People were looked after by kind and caring staff who knew them well. They were supported to express their views and to be involved in all aspects of their care. People were treated with dignity and respect.

There were a number of quality audits in place to assist the provider in assessing and reviewing the delivery of care in the home. The manager who had recently commenced at the home had identified several areas of improvement that would improve the quality of the service provided. The manager had developed an action plan to address these and set completion dates for each area.

Inspection carried out on 15 January 2014

During a routine inspection

We carried out a routine inspection on 15 January 2014 and there were 34 people living at the home. During our inspection we spoke with the registered manager, four staff members, five people who lived at the home and four visitors.

Care was provided over three floors and all rooms were en suite and single occupancy. The home also provided a short term support facility for people who had recently been in hospital or were admitted from the community requiring additional support to maintain their independence. This was in conjunction with the NHS.

People were able to personalise their rooms with their own possessions and could access their rooms whenever they chose. Many people chose to remain in their rooms throughout the day, however there were three communal lounge or dining areas available for people to use.

We saw that person-centred care plans were in place to support people and staff had a good awareness of people’s needs. People had their care discussed and agreed with them or their representative. Where people were unable to consent to the care they required we saw that the provider had acted in accordance with the legal requirements.

Staff treated people in a kind and gentle manner respecting their dignity at all times.

People we spoke with told us they were happy living at this home. One person said, “The staff are wonderful, they look after me beautifully and I love them all.”

Inspection carried out on 10 January 2013

During a routine inspection

The people we spoke to told us they liked living at the home. They said they were looked after by a caring staff team who listened and spoke to them in a respectful way.

They told us if they had any concerns or wished to raise a complaint they would tell the manager. One person said that that the staff treated them well and were always available to help them with their care.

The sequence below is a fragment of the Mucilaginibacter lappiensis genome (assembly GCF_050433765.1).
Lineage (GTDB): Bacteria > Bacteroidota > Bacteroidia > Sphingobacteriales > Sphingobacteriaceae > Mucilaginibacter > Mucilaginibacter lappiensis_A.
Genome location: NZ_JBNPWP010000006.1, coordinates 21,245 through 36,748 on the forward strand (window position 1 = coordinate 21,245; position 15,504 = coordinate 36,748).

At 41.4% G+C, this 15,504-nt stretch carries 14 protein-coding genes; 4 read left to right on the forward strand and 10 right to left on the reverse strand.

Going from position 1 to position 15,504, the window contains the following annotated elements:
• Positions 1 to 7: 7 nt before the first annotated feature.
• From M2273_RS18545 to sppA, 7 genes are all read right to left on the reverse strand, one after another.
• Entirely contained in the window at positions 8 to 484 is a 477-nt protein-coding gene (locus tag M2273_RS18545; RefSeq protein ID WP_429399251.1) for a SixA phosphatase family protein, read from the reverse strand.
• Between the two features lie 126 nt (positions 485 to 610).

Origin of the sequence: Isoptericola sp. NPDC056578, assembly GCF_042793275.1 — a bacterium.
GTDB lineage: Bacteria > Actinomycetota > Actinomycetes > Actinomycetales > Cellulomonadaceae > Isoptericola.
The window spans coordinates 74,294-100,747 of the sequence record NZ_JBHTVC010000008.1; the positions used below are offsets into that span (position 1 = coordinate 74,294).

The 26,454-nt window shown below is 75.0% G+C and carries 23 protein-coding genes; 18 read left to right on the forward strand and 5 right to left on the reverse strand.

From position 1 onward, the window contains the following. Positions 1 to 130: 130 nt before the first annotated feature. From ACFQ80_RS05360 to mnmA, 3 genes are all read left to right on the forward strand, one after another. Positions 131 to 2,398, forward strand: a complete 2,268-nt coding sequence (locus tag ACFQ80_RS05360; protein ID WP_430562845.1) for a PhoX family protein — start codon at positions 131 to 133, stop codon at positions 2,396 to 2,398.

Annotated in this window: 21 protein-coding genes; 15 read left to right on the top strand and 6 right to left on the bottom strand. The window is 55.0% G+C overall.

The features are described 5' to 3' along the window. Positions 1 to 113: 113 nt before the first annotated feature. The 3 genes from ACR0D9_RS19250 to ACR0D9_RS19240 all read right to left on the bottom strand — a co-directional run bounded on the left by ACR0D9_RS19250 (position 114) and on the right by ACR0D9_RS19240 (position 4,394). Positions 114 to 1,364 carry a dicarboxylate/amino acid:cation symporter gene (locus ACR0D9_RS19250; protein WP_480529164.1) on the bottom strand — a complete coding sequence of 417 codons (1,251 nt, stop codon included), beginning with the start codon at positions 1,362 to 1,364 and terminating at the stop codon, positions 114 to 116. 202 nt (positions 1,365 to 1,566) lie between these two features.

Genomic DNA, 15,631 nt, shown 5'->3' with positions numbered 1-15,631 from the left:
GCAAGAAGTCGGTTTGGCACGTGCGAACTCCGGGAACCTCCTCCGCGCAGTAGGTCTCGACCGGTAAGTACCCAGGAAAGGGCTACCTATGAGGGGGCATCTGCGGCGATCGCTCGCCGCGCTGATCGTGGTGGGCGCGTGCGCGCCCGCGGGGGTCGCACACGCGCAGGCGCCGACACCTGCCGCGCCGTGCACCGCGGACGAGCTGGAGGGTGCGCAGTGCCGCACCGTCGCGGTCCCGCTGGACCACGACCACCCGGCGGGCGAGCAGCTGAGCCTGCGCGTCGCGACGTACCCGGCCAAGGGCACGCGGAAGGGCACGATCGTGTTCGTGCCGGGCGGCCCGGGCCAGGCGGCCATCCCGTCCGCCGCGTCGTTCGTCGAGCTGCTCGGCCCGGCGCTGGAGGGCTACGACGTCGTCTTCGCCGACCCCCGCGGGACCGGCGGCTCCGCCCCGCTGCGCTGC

Visitors we spoke with made us aware they were happy with the care their relatives received. One visitor told us: "This is a beautiful place they really look after my wife and keep me informed with her care”.

We saw that people's privacy and independence were respected. People experienced care based on detailed care plans and risk assessments that documented people’s preferences and met individual needs. We also saw examples of records and delivery of care where improvements were required.

People using the service were protected from abuse as they were supported by a staff team who had appropriate knowledge and training on safeguarding adults. We saw policies on whistle blowing and safeguarding.

There were sufficient numbers of staff. Records showed that staff had received ongoing training and supervision; however, we saw that the frequency of supervision to ensure consistency could be improved.

The Provider had effective systems in place to monitor quality assurance and compliance.

Inspection carried out on 21 February 2012

During an inspection to make sure that the improvements required had been made

People we spoke with told us that they were happy with the care that they received and felt that if they wanted to change anything they could. They told us that the staff were caring and treated them well and were quick to respond to the call bell. They said they liked the food and that they were pleased with the choice. Some people said there was not enough for them to do in the home and that they would like some other entertainment but they were not sure what. They also said that the staff were very friendly and that they had no complaints. We observed that staff were polite, friendly and considerate and their interactions with people were positive.

Inspection carried out on 12 December 2011

During an inspection in response to concerns

Due to an ongoing situation in the service involving other agencies, it was not possible to view all relevant records in connection with the service.

People we spoke with said that staff were respectful and polite. During our visit people were observed being spoken with and supported by staff in a friendly and respectful manner. Some of the people we spoke with told us that the Home Manager had visited them prior to their admission to discuss the support they required. They also told us that their relatives had been able to visit the home first and had received information about the service. They said that when they arrived the Home Manager had been there to meet and greet them.

Some people said they had not been made aware that many of the people they would be sharing the home with had dementia. They said they had not expected this when they moved into the home. Some people told us that they chose to stay upstairs in their rooms as they found the communal areas “noisy” and “a bit frightening”.

People we spoke with told us they were getting most of the care and support they needed and that staff treated them well. They said that staff responded quickly enough if they pressed the call bell, so they were not left waiting for assistance. They told us that a GP visited the home once a week and that the food provided was satisfactory and there was always plenty to eat and drink. Some people told us that staff were kind and did their best, but they were often too busy to talk to them and support them in ways that they would like.